Fractured Starts, Conceptual Roadblocks, and Resulting Epiphanies

  • Jill McCrackenEmail author
Part of the SpringerBriefs in Anthropology book series (BRIEFSANTHRO)


This chapter provides the context through which we explore the ethical dilemmas we encountered and how they influenced our findings. We outline our research process and co-researchers’ voices narrate how we discovered and explored the questions and areas of research and collaboratively conducted the research. We explain the importance of the Red Tent Facilitators (RFT) to this research and what ultimately became the Women Researching Incarceration Standing Together (WRIST) group. We conclude with group members’ perspectives, as both facilitators and participants in the process, as they explain their concerns and challenges with the project and some of the benefits they gained.


  1. Allen, S., Flaherty, C., & Ely, G. (2010). Throwaway moms: Maternal incarceration and the criminalization of female poverty. Affilia, 25(2), 160–172.CrossRefGoogle Scholar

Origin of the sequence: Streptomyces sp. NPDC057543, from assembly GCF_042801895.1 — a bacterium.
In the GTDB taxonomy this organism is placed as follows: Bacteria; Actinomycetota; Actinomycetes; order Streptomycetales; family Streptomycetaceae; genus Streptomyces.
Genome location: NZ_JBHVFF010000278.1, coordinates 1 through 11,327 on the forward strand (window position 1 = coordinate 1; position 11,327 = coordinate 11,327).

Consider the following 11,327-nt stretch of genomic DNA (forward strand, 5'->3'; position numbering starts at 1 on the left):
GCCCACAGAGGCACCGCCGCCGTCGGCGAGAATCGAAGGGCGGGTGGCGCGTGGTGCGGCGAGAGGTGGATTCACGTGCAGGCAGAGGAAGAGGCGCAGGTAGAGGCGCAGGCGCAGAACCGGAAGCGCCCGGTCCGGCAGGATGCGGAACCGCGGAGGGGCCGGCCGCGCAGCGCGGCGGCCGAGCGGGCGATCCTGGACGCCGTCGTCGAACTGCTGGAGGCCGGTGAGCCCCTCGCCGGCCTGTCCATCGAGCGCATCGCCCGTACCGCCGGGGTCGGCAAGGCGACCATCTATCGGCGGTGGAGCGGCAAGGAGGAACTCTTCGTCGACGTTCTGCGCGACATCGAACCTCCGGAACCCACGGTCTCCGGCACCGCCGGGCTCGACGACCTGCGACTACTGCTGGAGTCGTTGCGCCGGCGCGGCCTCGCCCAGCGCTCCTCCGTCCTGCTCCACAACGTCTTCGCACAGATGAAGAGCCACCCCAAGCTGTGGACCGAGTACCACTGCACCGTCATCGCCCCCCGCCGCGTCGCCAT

2. Banks, S., Armstrong, A., Carter, K., Graham, H., Hayward, P., Henry, A., et al. (2013). Everyday ethics in community-based participatory research. Contemporary Social Science, 8(3), s263–277.CrossRefGoogle Scholar
  3. Boucher, L. M., Marshall, Z., Martin, A., Larose-Hébert, K., Flynn, J. V., Lalonde, C., … & Boyd, R. (2017). Expanding conceptualizations of harm reduction: results from a qualitative community-based participatory research study with people who inject drugs. Harm reduction Journal, 14(1), 18.Google Scholar
  4. Bradley, R. G., & Davino, K. M. (2002). Women’s perceptions of the prison environment: When prison is “the safest place I’ve ever been”. Psychology of Women Quarterly, 26(4), 351–359.CrossRefGoogle Scholar
  5. Brennan, T., Breitenbach, M., Dieterich, W., Salisbury, E. J., & Van Voorhis, P. (2012). Women’s pathways to serious and habitual crime: A person-centered analysis incorporating gender responsive factors. Criminal Justice and Behavior, 39(11), 1481–1508.CrossRefGoogle Scholar
  6. Byrne, M. W. (2005). Conducting research as a visiting scientist in a women’s prison. Journal of Professional Nursing, 21(4), 223–230.CrossRefGoogle Scholar